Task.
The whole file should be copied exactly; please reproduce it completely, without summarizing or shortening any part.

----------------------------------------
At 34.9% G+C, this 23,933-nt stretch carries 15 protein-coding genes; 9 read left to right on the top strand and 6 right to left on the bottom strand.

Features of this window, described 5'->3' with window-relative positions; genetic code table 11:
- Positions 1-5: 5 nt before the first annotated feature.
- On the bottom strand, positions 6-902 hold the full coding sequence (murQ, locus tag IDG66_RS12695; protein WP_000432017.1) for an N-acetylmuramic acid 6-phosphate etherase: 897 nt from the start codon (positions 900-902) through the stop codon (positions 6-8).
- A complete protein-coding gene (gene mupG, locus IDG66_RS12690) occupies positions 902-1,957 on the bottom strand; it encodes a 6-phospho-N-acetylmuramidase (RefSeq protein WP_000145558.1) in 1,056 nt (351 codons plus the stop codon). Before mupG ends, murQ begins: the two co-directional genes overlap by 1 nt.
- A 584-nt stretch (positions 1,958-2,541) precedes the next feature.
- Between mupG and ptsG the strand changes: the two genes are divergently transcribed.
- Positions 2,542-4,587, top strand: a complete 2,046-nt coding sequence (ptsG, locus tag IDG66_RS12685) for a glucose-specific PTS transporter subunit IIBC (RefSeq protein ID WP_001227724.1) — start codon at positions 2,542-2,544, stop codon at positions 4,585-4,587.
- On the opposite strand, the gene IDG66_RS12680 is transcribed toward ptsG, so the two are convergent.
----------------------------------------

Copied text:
At 34.9% G+C, this 23,933-nt stretch carries 15 protein-coding genes; 9 read left to right on the top strand and 6 right to left on the bottom strand.

Features of this window, described 5'->3' with window-relative positions; genetic code table 11:
- Positions 1-5: 5 nt before the first annotated feature.
- On the bottom strand, positions 6-902 hold the full coding sequence (murQ, locus tag IDG66_RS12695; protein WP_000432017.1) for an N-acetylmuramic acid 6-phosphate etherase: 897 nt from the start codon (positions 900-902) through the stop codon (positions 6-8).
- A complete protein-coding gene (gene mupG, locus IDG66_RS12690) occupies positions 902-1,957 on the bottom strand; it encodes a 6-phospho-N-acetylmuramidase (RefSeq protein WP_000145558.1) in 1,056 nt (351 codons plus the stop codon). Before mupG ends, murQ begins: the two co-directional genes overlap by 1 nt.
- A 584-nt stretch (positions 1,958-2,541) precedes the next feature.
- Between mupG and ptsG the strand changes: the two genes are divergently transcribed.
- Positions 2,542-4,587, top strand: a complete 2,046-nt coding sequence (ptsG, locus tag IDG66_RS12685) for a glucose-specific PTS transporter subunit IIBC (RefSeq protein ID WP_001227724.1) — start codon at positions 2,542-2,544, stop codon at positions 4,585-4,587.
- On the opposite strand, the gene IDG66_RS12680 is transcribed toward ptsG, so the two are convergent.